Friday, April 13, 2018

Quick Lit - April

I feel like I've had little time in my life lately to do the things I want to do (because THIS).  Then I made my list of books finished in the past month-ish.  14.  So apparently I have still have time to read.  It's helpful that it's something I can do one handed, often while holding a sleeping baby.  Also, 3am feedings are a good time for listening to audio books, much easier than turning on the tv and more productive than scrolling social media.

I'm on Goodreads here, there a lot!  Between reading and feedings! Linking up with Modern Mrs. Darcy's Quick Lit!

Here's the (maybe) quick reviews of what I've been reading.


Counting by 7s by Holly Goldberg Sloan
This was a very charming YA novel about a 12 year-old girl whose parents are suddenly killed in a horrible accident (this all happens in the first few pages, not a spoiler).  She has no other family who can take her and ends up finding her own family of sorts.  It was a really enjoyable read about finding your people and accepting who you are.  4 Stars

Funny in Farsi: A Memoir of Growing Up Iranian in America by Firoozeh Dumas
This was a memoir of the author's growing up in America after moving here from Iran as a pre-teen (or younger, I forget).  She has a lot of funny stories about the culture differences and how her family adjusted to the big change but it's also told with a lot of love for her family and both her countries.  I plan to read the follow-up.  3.75 Stars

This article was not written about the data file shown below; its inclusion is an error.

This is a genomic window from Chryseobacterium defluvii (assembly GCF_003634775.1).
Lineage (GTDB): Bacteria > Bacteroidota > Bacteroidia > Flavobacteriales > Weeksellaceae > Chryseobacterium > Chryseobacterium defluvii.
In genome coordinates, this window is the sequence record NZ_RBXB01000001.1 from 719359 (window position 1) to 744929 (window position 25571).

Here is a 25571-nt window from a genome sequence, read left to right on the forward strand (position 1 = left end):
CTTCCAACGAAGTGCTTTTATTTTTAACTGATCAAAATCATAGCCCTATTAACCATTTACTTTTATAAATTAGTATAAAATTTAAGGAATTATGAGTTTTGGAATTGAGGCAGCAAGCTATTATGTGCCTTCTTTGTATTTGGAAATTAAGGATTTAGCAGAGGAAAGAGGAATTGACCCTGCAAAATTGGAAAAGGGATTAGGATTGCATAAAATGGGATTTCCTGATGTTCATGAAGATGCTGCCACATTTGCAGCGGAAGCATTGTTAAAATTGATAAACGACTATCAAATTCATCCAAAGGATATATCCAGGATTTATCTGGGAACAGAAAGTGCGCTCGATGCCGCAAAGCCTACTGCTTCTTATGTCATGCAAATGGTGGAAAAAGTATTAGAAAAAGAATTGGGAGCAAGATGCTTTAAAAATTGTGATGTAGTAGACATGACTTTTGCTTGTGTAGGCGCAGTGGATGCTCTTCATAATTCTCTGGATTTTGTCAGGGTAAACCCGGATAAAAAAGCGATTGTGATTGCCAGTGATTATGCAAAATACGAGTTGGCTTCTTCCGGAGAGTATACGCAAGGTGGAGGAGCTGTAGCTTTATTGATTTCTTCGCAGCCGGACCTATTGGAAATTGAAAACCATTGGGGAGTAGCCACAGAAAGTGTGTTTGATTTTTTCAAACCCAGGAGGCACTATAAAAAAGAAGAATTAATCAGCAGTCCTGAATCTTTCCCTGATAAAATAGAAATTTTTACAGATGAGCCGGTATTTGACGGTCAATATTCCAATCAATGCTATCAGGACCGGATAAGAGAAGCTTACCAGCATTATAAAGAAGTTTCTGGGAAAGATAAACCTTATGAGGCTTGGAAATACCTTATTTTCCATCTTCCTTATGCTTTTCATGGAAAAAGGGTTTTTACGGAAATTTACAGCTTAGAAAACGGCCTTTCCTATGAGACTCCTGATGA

The Tech-Wise Family: Everyday Steps for Putting Technology in its Proper Place by Andy Crouch
This is one I did on audio, often while feeding a baby at 3am.  It's heart is in the right place but also a little preachy at times.  I don't know anyone who keeps their kids away from tv until the age of 10 (I thought we did pretty well with no tv until 2...).  But there is still a lot of good to take away from this, even if not quite that extreme.  We do have a major technology addiction in this country (and probably others) that should be closely examined.   3.5 Stars

I Was Anastasia by Ariel Lawhon
I had read and enjoyed her two previous books but was realllly intrigued by this one with MANY viewing of the animated classic over the last two decades.  The structure was a little hard to follow (going forward and backwards in time to the same event) and it was pretty gritty at times.  A bit of a slog in parts but overall, I'm glad I read it.  Although there wasn't nearly as much singing as the movie...  Also, follow her advice for savings the author's note until you've finished the full book.  3 Stars

Simplicity Parenting: Using the Extraordinary Power of Less to Raise Calmer, Happier, and More Secure Kids by Kim John Payne
I read quite a few parenting, decluttering, benefits of living with less books this month and all of it, plus being slightly overwhelmed with life right now, have me on a massive "let's get rid of all the things!" streak.  This is one of my favorite parenting books and so great to reread as we embark on parenting #2.  Less stuff, more unstructured time.  Exactly the kind of childhood we want to give our kids.  Another one I need to reread every few years.  (First mentioned back here) 4.75 Stars

Mustaches for Maddie by Chad Morris and Shelly Brown 
Really sweet middle-grade based on what really happened to the authors' daughter.  She was in sixth grade (pretty sure) when she was diagnosed with a brain tumor and then her friends and community rallied around her.  Apparently middle-school hasn't changed much since I was there, besides adding phones, and all of that stuff felt so true to life.  4 Stars